The UK housing market continues to show resilience following the sharp downturn at the end of 2022, with average property prices rising again in March (+0.8%).

The typical house price is now £287,880, around 2% below the peak reached last August.

On an annual basis, house prices were +1.6% higher than a year ago, slowing from +2.1% in February.

LIS Show – MPU

This is the weakest rate of annual growth in nearly three-and-a-half years (October 2019), having fallen markedly since June 2022’s peak of +12.5%.

However, overall these latest figures continue to suggest relative stability in the housing market at the start of 2023 and align with many other recent industry surveys and data.

This has been characterised by a partial recovery in activity and transactions, especially when compared to the significant drops seen at the end of last year, with latest Bank of England data showing mortgage approvals rising for the first time in six months.

The principal factor behind this improved picture has been an easing of mortgage rates, said Kim Kinnaird, Director, Halifax Mortgages.

The sudden spike in borrowing costs that we saw in November and December has now been largely reversed, and while rates remain much higher than the average of the last decade, across the industry a typical five-year fixed rate deal (75% LTV) is down by more than 100 basis points over the last few months.

It’s also important to recognise that the labour market, a key indicator for house prices, remains strong, with unemployment at a historical low of 3.7%, and pay growth continues to look robust.

Predicting exactly where house prices go next is more difficult.

While the increased cost of living continues to put significant pressure on personal finances, the likely drop in energy prices – and inflation more generally – in the coming months should offer a little more headroom in household budgets.

While the path for interest rates is uncertain, mortgage costs are unlikely to get significantly cheaper in the short-term and the performance of the housing market will continue to reflect these new norms of higher borrowing costs and lower demand. Therefore, we still expect to see a continued slowdown through this year, Kinnaird concluded.

Nations and regions house prices

The average house price edged up in all the UK nations and regions during March.

However, with the exceptions of Greater London and the North East, all areas of the country experienced a slowdown in the rate of annual house price inflation.

Northern Ireland continues to report the strongest annual growth in house prices of +4.9% (average house price of £186,459), followed by the West Midlands (+3.8%, average property price of £248,308).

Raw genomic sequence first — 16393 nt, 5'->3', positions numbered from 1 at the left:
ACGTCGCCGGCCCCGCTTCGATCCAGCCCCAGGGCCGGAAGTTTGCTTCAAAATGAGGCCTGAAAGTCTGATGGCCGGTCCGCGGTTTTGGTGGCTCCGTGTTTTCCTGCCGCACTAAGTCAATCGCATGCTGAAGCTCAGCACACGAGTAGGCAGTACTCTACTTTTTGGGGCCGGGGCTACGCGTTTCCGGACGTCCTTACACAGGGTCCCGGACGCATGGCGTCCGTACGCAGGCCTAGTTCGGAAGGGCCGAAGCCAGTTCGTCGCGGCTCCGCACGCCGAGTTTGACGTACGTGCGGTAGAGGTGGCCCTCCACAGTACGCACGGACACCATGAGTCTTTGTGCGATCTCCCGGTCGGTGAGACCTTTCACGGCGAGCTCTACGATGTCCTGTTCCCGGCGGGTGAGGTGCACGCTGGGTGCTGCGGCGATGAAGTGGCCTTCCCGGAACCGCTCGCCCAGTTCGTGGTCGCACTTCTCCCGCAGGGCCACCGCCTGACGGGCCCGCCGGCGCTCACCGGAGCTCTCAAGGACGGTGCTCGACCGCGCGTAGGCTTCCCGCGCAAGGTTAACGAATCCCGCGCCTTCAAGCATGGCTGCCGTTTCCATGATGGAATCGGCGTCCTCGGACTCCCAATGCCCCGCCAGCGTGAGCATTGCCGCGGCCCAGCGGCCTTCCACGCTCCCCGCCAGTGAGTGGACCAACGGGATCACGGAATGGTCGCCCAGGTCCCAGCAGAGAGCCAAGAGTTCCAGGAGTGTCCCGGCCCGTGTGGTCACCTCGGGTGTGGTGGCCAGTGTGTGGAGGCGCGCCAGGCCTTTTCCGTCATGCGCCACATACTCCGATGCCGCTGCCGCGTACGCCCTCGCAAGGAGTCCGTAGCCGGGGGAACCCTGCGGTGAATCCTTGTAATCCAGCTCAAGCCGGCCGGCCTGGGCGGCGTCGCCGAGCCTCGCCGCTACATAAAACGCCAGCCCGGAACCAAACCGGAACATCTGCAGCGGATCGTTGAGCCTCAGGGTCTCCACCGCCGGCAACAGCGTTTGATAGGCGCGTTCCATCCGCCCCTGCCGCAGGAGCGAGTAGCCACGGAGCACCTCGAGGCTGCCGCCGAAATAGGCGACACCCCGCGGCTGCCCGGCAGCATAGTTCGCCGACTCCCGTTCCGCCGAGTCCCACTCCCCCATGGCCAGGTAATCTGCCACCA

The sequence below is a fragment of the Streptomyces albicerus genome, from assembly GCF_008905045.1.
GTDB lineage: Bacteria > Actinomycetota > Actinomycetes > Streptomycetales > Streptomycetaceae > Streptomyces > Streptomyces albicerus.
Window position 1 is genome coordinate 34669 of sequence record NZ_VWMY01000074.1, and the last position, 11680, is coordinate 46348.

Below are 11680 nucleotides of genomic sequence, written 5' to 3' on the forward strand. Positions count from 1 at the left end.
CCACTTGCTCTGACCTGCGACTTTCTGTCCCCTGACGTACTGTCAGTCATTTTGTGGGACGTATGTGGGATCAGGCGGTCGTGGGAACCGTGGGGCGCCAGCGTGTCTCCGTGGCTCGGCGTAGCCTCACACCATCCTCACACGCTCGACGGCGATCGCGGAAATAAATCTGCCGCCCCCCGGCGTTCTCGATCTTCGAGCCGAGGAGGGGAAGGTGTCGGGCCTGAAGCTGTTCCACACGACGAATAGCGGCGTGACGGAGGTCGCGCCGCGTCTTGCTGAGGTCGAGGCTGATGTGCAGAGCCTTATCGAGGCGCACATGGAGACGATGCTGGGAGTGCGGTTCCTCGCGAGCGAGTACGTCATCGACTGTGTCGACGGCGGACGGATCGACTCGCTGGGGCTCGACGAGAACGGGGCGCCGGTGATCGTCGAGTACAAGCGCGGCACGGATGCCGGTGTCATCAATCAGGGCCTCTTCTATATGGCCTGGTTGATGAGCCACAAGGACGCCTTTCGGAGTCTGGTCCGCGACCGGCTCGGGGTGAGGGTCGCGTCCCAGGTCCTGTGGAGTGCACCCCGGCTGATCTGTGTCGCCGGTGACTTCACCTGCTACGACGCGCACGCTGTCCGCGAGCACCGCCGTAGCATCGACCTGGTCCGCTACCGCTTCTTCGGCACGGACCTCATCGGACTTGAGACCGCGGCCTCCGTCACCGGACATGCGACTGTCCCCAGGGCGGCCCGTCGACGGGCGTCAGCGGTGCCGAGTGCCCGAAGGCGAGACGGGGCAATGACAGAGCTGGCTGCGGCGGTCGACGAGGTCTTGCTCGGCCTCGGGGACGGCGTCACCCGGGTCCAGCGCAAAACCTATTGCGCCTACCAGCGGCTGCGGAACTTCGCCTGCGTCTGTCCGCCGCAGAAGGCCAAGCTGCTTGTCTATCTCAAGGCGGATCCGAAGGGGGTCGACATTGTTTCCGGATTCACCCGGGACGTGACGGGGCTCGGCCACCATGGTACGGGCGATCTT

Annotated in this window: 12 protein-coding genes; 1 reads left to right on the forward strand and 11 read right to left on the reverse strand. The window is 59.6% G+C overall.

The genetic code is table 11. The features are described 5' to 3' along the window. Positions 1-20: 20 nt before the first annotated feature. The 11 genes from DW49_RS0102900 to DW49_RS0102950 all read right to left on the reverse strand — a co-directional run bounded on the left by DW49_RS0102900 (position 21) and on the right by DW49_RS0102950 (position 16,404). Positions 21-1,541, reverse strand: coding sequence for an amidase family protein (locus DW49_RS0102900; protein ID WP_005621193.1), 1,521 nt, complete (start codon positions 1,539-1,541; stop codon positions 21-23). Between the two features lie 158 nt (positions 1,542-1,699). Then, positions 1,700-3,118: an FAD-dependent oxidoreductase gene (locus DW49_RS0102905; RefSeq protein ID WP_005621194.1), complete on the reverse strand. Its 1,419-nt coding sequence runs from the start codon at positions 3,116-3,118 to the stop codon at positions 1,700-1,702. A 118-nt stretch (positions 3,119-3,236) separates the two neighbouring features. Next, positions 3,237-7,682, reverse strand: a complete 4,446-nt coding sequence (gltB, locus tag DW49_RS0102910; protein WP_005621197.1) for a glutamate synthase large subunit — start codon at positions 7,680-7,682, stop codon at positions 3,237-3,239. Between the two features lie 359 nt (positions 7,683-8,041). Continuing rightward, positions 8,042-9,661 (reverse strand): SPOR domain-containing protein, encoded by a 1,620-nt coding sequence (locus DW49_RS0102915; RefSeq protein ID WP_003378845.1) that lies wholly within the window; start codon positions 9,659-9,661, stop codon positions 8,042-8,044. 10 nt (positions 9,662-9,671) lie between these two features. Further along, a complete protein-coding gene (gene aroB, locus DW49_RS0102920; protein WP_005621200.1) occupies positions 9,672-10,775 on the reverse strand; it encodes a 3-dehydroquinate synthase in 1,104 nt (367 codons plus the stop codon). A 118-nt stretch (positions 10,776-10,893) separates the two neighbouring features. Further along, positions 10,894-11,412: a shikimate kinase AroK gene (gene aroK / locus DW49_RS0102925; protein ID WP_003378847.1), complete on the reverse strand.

In Wales the rate of annual property price inflation has slowed to +1.0% (average house price of £213,959).

Similarly in Scotland, the annual rate of growth fell to +2.3% (average property price of £199,853).

Average house prices in London are up very slightly on this time last year (+0.1%) with the typical property now costing £537,250.

Average house price Monthly change Quarterly change Annual change
£287,880 0.8% -0.4% +1.6%

Housing activity

HMRC monthly property transaction data shows UK home sales decreased in February 2023.

UK seasonally adjusted (SA) residential transactions in February 2023 were 90,340 – down by 4.1% from January’s figure of 94,240 (up 1.8% on a non-SA basis).

Quarterly SA transactions (December 2022-February 2023) were approximately 9.2% lower than the preceding three months (September 2022 – November 2022).

Year-on-year SA transactions were 18.2% lower than February 2022 (18.2% lower on a non-SA basis). (Source: HMRC)

Latest Bank of England figures show the number of mortgages approved to finance house purchases increased in February 2023, by 9.8% to 43,536.

Year-on-year the February figure was 37% below February 2022. (Source: Bank of England, seasonally-adjusted figures)

The February 2023 RICS Residential Market Survey results show key metrics remain negative but less so than previously.

New buyer enquiries returned a net balance of -29%, up from -45% previously. Agreed sales had a net balance of -26% (-36% previously) and new instructions returned a net balance of -4% (previously -12%). (Source: Royal Institution of Chartered Surveyors’ (RICS) monthly report)

Jeremy Leaf, north London estate agent and a former RICS residential chairman, comments:

“After three successive months of unchanged annual growth, this respected and comprehensive report confirms what we’re seeing on the ground – falling mortgage rates and expectations that the worst for the economy may be behind us have tempted buyers and sellers out of hibernation.

At the sharp end, sales are still being agreed but are taking longer, not least because there’s more choice of stock.